You might think that the news that Cormac McCarthy's The Road won the Pulitzer Prize for fiction Monday would please Oprah Winfrey, given that the novel was her most recent pick for her book club. Perhaps, one could suppose, Oprah feels validated by the announcement, seeing her 2003 strategic maneuver to shift her book club selections from the likes of Indistinguishable Pandering Female Empowerment Novel no. __ to more bona fide and established classics (that James Frey hiccup notwithstanding) come full circle, as she had now beaten one of the world's most prestigious literary awards to the punch. Maybe Oprah is even narcissistic enough to believe that she influenced the Pulitzer judges' decision.
While these theories are certainly reasonable (especially that last one), there is one resultant aspect of The Road winning the Pulitzer that, once it occurs to Oprah, is going to make her very angry:
As is the case with any book that wins a Pulitzer Prize (or Nobel Prize, or National Book Award, or Booker Prize, el al), Knopf--the publisher of The Road--is going to issue a new printing of the novel whose cover advertises that fact. So do you know what that means the next edition of The Road is not going to include? The Oprah's Book Club seal.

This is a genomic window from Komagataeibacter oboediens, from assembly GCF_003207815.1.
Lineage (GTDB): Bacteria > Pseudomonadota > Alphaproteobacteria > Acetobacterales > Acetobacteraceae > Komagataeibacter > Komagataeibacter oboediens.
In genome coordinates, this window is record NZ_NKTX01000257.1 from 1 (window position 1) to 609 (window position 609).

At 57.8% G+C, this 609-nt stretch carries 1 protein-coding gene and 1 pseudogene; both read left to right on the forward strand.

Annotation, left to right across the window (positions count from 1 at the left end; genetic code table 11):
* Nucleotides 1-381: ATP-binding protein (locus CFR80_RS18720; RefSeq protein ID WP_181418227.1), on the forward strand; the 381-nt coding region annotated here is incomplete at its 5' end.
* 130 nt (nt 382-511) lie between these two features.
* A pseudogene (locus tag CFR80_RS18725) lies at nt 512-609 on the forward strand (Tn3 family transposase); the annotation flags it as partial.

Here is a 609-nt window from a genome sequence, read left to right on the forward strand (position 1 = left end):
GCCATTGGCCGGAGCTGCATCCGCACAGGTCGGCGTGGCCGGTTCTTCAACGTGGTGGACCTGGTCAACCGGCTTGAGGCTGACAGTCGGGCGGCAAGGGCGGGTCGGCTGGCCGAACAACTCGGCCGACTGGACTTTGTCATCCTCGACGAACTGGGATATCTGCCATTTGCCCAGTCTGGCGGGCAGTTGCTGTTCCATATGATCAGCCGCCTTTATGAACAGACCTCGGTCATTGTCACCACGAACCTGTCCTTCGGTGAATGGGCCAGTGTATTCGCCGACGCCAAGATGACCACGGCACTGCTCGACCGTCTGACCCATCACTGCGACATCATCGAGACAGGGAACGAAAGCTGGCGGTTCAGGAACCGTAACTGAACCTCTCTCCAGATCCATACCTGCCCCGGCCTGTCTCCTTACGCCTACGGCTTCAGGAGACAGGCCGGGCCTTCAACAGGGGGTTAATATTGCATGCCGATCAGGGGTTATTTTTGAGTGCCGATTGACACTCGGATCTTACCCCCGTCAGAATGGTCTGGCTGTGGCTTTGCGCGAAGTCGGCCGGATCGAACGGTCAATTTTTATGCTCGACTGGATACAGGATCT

Knopf is going to have the balls to sell a book on the merits that it won some stupid 90-year-old literary award and not because Oprah told people to buy it. This is a slap in the face to the supreme bellowing adjudicator of middlebrow culture, who has done so much for the publishing industry by successfully commanding her slavishly devoted audience of housewives, the unemployed and the enfeebled to buy books that the vast majority of them never end up finishing (or perhaps even getting past the first page of) because they're too busy watching "Oprah" (and probably "Ellen", and, let's say, "Grey's Anatomy") while they eat cookie sheet after cookie sheet of nachos...and there's no way Oprah is going to take it sitting down.
Don't be surprised if by this time next year, the Pulitzer Prize has--following a sizable financial transaction--been renamed "The Oprah Winfrey Award for Clap-and-Scream Recognition", with the severely altered guidelines allowing John Travolta to win for the next three years in a row, never once for writing a book.